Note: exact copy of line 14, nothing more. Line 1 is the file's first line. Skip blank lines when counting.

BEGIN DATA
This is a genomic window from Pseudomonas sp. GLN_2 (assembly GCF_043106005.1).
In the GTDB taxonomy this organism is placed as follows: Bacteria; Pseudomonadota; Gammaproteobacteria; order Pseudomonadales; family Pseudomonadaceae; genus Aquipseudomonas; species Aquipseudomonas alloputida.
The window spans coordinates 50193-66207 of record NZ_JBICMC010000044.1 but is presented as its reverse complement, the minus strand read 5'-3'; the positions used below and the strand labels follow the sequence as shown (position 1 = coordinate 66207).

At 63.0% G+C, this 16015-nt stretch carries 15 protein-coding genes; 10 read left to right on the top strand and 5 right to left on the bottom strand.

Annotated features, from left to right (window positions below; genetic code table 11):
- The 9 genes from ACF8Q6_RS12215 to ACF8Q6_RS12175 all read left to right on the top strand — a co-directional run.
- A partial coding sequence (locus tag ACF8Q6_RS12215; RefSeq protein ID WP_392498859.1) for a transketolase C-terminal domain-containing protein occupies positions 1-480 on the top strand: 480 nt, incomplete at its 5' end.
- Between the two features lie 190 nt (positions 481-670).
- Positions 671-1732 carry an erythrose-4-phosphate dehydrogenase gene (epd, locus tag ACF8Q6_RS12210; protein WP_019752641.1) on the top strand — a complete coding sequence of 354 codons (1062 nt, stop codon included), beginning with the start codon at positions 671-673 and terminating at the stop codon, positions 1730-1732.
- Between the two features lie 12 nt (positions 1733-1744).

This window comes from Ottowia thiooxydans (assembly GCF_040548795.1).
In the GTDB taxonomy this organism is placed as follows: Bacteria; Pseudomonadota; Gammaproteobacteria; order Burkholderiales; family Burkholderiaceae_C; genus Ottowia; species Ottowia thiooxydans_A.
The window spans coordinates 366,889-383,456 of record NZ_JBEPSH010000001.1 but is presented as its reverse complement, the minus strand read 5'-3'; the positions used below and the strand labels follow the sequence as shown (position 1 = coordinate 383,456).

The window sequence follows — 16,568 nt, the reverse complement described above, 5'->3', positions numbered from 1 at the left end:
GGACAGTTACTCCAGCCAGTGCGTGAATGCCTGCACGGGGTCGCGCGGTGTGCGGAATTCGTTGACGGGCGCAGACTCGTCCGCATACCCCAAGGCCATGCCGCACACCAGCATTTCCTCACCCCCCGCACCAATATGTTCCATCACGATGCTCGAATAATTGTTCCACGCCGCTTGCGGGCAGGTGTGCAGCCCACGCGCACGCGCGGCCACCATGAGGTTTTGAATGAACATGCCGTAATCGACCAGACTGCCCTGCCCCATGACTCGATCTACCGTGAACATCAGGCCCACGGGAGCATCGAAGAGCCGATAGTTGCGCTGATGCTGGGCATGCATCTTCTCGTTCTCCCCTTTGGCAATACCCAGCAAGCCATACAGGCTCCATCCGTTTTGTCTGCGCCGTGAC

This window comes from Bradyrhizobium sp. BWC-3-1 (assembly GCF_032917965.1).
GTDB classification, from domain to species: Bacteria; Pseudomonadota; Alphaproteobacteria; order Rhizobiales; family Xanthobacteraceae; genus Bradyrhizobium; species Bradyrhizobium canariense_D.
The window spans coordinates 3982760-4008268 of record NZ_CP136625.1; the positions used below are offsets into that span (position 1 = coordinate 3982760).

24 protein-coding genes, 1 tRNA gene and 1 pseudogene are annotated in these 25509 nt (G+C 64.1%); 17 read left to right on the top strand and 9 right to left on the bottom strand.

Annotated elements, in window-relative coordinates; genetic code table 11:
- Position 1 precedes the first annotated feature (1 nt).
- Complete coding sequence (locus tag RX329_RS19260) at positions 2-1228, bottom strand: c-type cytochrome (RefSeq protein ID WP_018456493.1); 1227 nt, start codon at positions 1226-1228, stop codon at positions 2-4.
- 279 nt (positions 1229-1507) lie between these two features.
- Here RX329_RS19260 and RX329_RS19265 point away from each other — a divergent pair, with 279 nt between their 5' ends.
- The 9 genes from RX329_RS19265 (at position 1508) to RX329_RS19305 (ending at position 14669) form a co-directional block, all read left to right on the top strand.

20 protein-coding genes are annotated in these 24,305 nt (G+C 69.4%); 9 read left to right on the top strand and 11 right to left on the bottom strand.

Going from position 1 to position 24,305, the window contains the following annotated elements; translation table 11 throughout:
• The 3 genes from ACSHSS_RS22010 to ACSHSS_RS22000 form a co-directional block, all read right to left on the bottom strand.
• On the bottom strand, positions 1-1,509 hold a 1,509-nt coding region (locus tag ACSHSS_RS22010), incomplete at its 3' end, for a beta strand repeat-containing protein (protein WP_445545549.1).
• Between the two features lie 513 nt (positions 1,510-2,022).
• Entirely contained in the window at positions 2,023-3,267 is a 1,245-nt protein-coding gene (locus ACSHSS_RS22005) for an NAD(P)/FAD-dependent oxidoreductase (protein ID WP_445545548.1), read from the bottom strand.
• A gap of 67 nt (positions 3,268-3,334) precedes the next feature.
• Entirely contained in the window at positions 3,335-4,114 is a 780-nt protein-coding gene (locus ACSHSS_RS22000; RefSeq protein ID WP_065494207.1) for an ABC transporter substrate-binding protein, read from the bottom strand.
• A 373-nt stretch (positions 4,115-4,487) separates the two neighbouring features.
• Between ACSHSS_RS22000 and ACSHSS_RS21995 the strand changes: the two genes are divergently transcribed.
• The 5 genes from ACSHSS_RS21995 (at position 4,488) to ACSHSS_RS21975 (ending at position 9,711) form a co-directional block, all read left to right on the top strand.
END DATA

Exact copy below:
The window sequence follows — 16,568 nt, the reverse complement described above, 5'->3', positions numbered from 1 at the left end: